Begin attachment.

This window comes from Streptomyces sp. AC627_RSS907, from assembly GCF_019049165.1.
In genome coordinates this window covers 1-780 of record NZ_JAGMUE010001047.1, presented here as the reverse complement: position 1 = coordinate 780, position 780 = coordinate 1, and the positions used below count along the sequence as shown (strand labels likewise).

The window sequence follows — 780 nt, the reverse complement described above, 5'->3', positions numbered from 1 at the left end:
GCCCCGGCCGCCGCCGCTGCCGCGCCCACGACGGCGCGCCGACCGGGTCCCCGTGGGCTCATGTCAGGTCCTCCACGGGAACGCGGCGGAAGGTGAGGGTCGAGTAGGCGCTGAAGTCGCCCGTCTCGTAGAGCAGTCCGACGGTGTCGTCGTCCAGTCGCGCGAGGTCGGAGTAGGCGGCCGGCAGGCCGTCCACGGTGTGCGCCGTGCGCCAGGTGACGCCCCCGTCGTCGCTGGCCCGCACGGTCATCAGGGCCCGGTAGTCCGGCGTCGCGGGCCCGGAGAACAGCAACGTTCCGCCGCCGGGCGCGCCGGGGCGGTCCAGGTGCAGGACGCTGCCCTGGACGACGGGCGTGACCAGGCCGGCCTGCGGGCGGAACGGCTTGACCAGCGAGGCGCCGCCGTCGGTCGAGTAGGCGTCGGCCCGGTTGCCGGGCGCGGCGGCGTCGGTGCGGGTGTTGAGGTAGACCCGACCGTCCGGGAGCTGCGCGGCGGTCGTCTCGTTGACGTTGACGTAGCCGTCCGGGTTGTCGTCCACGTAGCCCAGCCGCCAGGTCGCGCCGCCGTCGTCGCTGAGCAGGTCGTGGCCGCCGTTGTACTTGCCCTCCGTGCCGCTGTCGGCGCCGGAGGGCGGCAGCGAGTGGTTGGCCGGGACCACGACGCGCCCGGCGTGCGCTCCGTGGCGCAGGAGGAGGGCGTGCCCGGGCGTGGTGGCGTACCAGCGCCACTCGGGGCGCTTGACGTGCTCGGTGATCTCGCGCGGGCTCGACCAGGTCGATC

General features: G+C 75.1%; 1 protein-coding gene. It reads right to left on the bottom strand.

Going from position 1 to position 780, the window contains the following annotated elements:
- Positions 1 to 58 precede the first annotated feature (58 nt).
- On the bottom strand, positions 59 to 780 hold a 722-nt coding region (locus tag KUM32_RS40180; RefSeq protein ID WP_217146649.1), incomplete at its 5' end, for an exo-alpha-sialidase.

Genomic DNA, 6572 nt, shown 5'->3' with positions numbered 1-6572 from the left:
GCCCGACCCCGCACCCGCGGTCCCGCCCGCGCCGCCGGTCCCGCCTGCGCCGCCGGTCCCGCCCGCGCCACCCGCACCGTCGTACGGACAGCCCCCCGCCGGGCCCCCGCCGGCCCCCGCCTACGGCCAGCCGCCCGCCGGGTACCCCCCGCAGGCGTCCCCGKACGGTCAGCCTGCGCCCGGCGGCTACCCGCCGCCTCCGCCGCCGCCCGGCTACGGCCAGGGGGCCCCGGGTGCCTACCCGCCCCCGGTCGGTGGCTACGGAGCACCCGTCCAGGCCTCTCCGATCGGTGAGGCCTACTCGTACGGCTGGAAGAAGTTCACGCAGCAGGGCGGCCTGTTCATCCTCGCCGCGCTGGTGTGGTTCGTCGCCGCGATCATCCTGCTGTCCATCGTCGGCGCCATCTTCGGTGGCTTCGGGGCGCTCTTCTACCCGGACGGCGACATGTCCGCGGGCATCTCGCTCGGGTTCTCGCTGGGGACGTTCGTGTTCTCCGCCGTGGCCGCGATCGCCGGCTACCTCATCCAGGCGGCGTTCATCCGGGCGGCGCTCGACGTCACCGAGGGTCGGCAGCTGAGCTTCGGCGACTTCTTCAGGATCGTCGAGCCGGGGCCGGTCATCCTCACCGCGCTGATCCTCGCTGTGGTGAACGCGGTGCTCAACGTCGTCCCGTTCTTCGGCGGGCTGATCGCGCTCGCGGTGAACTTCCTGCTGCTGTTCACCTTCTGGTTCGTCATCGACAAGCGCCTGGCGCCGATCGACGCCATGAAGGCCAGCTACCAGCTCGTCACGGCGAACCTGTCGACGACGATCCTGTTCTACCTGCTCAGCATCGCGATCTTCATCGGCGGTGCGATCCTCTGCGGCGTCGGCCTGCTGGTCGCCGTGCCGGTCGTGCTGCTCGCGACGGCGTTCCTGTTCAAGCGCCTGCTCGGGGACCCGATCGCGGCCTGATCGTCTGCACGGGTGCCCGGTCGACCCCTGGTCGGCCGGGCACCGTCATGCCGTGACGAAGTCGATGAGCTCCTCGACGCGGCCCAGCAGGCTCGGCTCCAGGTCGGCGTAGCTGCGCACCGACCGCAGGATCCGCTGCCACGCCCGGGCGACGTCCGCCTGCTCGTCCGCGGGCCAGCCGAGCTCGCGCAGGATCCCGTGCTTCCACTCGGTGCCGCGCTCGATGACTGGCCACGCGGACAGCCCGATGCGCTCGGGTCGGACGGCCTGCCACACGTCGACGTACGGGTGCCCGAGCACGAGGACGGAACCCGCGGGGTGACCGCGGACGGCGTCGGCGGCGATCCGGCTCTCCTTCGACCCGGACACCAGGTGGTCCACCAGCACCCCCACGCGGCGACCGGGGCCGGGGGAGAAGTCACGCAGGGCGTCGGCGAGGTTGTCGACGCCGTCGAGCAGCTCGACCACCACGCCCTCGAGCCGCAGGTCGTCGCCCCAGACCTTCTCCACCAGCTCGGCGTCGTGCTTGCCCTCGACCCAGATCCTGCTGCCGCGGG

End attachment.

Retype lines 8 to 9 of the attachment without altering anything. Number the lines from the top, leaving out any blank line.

- On the bottom strand, positions 59 to 780 hold a 722-nt coding region (locus tag KUM32_RS40180; RefSeq protein ID WP_217146649.1), incomplete at its 5' end, for an exo-alpha-sialidase.

Genomic DNA, 6572 nt, shown 5'->3' with positions numbered 1-6572 from the left: